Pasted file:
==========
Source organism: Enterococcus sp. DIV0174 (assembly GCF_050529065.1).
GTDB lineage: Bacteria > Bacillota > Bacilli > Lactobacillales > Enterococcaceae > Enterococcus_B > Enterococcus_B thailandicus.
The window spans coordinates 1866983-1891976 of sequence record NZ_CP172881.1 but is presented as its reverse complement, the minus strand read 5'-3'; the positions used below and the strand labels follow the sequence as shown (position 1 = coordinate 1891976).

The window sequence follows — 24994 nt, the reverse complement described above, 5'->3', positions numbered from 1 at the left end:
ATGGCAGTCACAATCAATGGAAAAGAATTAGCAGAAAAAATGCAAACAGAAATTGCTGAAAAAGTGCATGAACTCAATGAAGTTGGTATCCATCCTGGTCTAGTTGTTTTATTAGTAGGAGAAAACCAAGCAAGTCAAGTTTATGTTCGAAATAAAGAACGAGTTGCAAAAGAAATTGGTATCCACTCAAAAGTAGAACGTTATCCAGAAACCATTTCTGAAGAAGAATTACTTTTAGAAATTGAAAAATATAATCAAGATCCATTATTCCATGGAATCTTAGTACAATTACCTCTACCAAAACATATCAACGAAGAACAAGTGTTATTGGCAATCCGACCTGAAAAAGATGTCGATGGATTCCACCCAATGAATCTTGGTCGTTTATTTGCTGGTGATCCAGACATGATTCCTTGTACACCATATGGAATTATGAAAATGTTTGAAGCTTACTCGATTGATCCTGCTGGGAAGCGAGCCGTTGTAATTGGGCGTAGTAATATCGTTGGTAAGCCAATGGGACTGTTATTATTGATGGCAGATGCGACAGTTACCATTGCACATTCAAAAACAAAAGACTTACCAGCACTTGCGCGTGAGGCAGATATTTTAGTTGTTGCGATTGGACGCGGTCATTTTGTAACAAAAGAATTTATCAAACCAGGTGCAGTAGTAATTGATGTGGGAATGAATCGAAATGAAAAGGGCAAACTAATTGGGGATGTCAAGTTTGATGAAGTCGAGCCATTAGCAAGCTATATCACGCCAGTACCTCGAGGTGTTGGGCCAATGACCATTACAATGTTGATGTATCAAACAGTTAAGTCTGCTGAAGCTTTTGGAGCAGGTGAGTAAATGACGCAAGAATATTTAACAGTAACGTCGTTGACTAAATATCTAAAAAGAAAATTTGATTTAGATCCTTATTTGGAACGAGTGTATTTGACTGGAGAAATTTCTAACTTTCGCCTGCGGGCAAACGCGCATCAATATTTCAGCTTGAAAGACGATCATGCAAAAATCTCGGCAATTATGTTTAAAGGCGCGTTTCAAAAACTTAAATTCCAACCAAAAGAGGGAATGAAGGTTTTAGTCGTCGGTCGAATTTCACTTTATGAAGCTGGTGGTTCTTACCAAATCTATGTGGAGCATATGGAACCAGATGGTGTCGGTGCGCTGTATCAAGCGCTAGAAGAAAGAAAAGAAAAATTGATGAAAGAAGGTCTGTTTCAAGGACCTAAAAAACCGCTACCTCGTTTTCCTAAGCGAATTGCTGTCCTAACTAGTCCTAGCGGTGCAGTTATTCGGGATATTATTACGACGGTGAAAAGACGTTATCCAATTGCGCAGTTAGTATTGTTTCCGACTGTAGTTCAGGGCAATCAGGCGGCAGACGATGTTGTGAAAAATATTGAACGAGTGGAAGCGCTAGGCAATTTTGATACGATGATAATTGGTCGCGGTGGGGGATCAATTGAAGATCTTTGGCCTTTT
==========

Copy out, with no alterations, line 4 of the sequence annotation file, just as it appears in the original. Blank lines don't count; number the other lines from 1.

The window sequence follows — 24994 nt, the reverse complement described above, 5'->3', positions numbered from 1 at the left end: